A total of 2,500 French troops are expected in Mali but Paris is keen to swiftly hand the mission over to West Africa's ECOWAS bloc, which in December secured a U.N. mandate for a 3,300-strong mission to help Mali recapture its north.

The first contingents of Togolese and Nigerian troops arrived in Bamako on Thursday. Nigerien and Chadian forces were massing in Niger, Mali's neighbor to the east.

Nigerian President Goodluck Jonathan, in a letter to the Senate requesting approval to raise Nigerian's force to 1,200 soldiers, said Mali was a threat to the whole of the region.

"The crisis in Mali, if not brought under control, may spill over to Nigeria and other West African countries with negative consequences on our collective security, political stability and development efforts," he said. His request was approved.

The scrambling of the U.N.-mandated African mission, which previously had not been due to deploy until September, will hearten former colonial power France. With Chad promising 2,000 soldiers, African states have now pledged more than 5,000.

The head of Malian military operations, Colonel Didier Daco, said that Islamists were abandoning their 4x4 pick-up trucks, which made them vulnerable in the desert to French air strikes, to fight in the bush on foot.

Military experts say France and its African allies must now capitalize on a week of hard-hitting air strikes by seizing the initiative on the ground to prevent the insurgents from withdrawing into the remote desert and reorganizing.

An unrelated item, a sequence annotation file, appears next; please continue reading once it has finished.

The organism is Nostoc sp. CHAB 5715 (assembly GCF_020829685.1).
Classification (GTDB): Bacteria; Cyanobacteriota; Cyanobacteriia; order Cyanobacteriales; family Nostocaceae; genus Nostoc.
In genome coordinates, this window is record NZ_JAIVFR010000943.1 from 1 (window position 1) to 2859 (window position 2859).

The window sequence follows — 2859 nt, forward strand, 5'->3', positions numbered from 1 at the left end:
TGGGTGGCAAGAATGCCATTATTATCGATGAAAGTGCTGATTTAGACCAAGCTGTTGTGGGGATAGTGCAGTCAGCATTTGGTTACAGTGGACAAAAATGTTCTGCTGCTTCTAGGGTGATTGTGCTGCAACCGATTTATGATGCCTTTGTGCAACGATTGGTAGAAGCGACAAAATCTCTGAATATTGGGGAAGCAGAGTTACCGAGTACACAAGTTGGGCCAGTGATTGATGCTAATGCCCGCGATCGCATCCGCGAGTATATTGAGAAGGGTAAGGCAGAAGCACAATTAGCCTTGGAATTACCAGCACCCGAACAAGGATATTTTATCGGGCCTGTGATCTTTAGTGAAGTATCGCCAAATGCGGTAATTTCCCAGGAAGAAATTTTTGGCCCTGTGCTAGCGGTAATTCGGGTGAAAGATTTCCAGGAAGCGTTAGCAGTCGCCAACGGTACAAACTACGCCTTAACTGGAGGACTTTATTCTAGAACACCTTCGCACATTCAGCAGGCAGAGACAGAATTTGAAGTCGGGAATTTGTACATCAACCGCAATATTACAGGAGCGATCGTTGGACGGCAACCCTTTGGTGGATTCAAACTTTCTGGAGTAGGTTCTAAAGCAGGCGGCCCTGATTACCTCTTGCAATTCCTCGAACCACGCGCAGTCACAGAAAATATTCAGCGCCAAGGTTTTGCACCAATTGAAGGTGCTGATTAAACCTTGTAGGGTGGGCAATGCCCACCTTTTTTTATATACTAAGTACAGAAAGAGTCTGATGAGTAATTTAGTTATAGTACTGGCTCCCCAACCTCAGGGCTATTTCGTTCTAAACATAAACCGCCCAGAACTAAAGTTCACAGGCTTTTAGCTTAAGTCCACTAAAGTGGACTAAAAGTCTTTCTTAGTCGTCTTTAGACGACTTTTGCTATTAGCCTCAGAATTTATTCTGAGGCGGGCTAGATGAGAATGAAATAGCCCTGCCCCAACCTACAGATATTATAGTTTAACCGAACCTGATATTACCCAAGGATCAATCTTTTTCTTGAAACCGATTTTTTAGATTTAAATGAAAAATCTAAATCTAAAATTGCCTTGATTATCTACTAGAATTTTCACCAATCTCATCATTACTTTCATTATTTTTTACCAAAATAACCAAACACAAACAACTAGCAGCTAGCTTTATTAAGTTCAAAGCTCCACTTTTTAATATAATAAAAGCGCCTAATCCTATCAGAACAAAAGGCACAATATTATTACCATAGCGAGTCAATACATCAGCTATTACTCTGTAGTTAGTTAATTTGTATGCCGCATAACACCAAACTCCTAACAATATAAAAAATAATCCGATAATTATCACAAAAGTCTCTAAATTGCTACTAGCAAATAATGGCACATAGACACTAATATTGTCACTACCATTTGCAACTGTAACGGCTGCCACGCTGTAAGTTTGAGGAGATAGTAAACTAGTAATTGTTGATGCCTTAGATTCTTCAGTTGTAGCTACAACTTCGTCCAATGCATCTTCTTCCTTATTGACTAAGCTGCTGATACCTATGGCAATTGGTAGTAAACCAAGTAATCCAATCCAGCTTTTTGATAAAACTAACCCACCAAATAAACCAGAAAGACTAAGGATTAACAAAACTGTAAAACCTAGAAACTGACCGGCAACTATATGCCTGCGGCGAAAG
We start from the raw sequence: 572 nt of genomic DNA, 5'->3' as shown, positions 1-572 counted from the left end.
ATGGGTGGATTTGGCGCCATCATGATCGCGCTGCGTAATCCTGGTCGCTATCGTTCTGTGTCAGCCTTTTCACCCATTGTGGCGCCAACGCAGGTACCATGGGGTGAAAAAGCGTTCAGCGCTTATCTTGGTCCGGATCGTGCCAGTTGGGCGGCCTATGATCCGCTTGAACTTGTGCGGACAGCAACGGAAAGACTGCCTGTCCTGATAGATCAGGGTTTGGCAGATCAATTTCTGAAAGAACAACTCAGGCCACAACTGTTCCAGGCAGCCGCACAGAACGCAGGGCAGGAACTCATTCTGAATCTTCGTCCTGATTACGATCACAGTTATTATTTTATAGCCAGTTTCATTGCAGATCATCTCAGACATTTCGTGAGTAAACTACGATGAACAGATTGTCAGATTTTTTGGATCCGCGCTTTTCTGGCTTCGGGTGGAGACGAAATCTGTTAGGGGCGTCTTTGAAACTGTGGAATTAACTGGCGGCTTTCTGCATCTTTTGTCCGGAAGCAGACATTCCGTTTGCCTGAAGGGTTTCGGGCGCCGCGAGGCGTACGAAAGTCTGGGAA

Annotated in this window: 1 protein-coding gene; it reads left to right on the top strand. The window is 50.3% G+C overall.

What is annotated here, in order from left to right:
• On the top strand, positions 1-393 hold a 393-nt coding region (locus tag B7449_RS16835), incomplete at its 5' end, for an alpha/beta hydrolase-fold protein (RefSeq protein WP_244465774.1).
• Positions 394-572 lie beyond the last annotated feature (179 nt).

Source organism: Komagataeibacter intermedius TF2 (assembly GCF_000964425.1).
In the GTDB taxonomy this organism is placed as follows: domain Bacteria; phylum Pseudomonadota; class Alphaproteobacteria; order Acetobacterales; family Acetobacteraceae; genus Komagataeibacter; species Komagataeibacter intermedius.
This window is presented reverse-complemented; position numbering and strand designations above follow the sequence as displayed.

"The more painful the militants can make the push into northern Mali and subsequent pacification effort, the more they can hope to turn French, Western and African public opinion against the intervention in the country," global intelligence consultancy Stratfor wrote in a report on Friday.

MALIANS WELCOME FRENCH FORCES

With African states facing huge logistical and transport challenges, Germany promised two Transall military transport aircraft to help fly in their soldiers.

Britain has supplied two C-17 military transport planes to ferry in French armored vehicles and medical supplies. Spain's government said it would provide a Hercules transport plane and dozens of instructors to help the Mali operation.

The United States is considering logistical and surveillance support but has ruled out dispatching U.S. troops.

Reuters journalists travelling north of Bamako saw residents welcoming French troops and, in places, French and Malian flags hung side by side. "Thank you France, thank you Francois Hollande," read one national newspaper headline on Friday.

"They will do it. We're confident that they will do it well," said Bamako resident Omar Kamasoko. "They came a bit late, it's true, but they came. We're grateful and we're behind him."

Mali's recent woes began with a coup in Bamako last March after two decades of stable democracy. In the ensuing chaos, Islamist forces seized large swathes of the north and imposed a severe rule reminiscent of Afghanistan under the Taliban.

The U.N. refugee agency said on Friday that refugees from northern Mali had given horrific accounts of amputations and executions, as well as the recruitment of child soldiers.

The agency said it expected 400,000 Malians to flee the fighting in coming months, placing great strain on the scant resources of the arid, impoverished Sahel region.

(Additional reporting by Adama Diarra in Bamako, Benkoro Sangare in Niono, Noel Tadegnon in Lome, Leigh Thomas in Paris, Stephanie Nebehay in Geneva and David Lewis in Dakar; Writing by Daniel Flynn and David Lewis; Editing by Mark Heinrich)